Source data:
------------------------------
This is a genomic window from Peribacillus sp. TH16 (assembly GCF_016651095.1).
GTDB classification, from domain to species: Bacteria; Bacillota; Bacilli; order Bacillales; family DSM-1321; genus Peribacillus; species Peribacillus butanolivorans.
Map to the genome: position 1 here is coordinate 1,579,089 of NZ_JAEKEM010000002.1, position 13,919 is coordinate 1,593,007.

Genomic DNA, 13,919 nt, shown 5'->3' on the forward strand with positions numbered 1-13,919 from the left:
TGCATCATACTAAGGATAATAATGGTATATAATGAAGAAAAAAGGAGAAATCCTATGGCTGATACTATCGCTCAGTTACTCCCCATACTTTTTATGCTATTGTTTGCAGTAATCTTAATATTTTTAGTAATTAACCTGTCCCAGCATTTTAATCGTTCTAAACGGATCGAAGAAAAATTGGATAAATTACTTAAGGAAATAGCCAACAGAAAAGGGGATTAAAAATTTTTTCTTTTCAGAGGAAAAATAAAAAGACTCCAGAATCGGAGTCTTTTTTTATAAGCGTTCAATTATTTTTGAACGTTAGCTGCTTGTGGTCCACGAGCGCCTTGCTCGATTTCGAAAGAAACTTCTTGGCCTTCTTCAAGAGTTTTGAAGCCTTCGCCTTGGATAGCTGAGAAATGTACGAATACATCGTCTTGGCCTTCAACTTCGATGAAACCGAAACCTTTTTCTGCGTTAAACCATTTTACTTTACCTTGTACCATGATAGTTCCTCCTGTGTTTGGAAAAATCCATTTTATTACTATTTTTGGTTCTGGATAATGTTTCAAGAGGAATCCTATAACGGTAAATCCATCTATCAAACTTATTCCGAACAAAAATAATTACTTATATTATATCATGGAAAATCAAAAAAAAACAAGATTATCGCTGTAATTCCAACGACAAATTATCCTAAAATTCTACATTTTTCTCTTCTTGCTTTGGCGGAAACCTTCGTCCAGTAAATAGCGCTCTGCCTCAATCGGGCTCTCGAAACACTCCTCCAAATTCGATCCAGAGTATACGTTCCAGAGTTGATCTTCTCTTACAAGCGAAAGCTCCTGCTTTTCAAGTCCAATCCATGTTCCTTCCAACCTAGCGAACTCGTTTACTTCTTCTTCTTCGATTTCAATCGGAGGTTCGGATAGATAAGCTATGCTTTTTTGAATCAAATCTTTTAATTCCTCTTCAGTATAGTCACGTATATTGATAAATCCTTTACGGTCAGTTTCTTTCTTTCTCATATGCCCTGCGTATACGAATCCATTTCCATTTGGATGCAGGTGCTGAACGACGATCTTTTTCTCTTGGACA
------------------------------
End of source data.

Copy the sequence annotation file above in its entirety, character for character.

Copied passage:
This is a genomic window from Peribacillus sp. TH16 (assembly GCF_016651095.1).
GTDB classification, from domain to species: Bacteria; Bacillota; Bacilli; order Bacillales; family DSM-1321; genus Peribacillus; species Peribacillus butanolivorans.
Map to the genome: position 1 here is coordinate 1,579,089 of NZ_JAEKEM010000002.1, position 13,919 is coordinate 1,593,007.

Genomic DNA, 13,919 nt, shown 5'->3' on the forward strand with positions numbered 1-13,919 from the left:
TGCATCATACTAAGGATAATAATGGTATATAATGAAGAAAAAAGGAGAAATCCTATGGCTGATACTATCGCTCAGTTACTCCCCATACTTTTTATGCTATTGTTTGCAGTAATCTTAATATTTTTAGTAATTAACCTGTCCCAGCATTTTAATCGTTCTAAACGGATCGAAGAAAAATTGGATAAATTACTTAAGGAAATAGCCAACAGAAAAGGGGATTAAAAATTTTTTCTTTTCAGAGGAAAAATAAAAAGACTCCAGAATCGGAGTCTTTTTTTATAAGCGTTCAATTATTTTTGAACGTTAGCTGCTTGTGGTCCACGAGCGCCTTGCTCGATTTCGAAAGAAACTTCTTGGCCTTCTTCAAGAGTTTTGAAGCCTTCGCCTTGGATAGCTGAGAAATGTACGAATACATCGTCTTGGCCTTCAACTTCGATGAAACCGAAACCTTTTTCTGCGTTAAACCATTTTACTTTACCTTGTACCATGATAGTTCCTCCTGTGTTTGGAAAAATCCATTTTATTACTATTTTTGGTTCTGGATAATGTTTCAAGAGGAATCCTATAACGGTAAATCCATCTATCAAACTTATTCCGAACAAAAATAATTACTTATATTATATCATGGAAAATCAAAAAAAAACAAGATTATCGCTGTAATTCCAACGACAAATTATCCTAAAATTCTACATTTTTCTCTTCTTGCTTTGGCGGAAACCTTCGTCCAGTAAATAGCGCTCTGCCTCAATCGGGCTCTCGAAACACTCCTCCAAATTCGATCCAGAGTATACGTTCCAGAGTTGATCTTCTCTTACAAGCGAAAGCTCCTGCTTTTCAAGTCCAATCCATGTTCCTTCCAACCTAGCGAACTCGTTTACTTCTTCTTCTTCGATTTCAATCGGAGGTTCGGATAGATAAGCTATGCTTTTTTGAATCAAATCTTTTAATTCCTCTTCAGTATAGTCACGTATATTGATAAATCCTTTACGGTCAGTTTCTTTCTTTCTCATATGCCCTGCGTATACGAATCCATTTCCATTTGGATGCAGGTGCTGAACGACGATCTTTTTCTCTTGGACA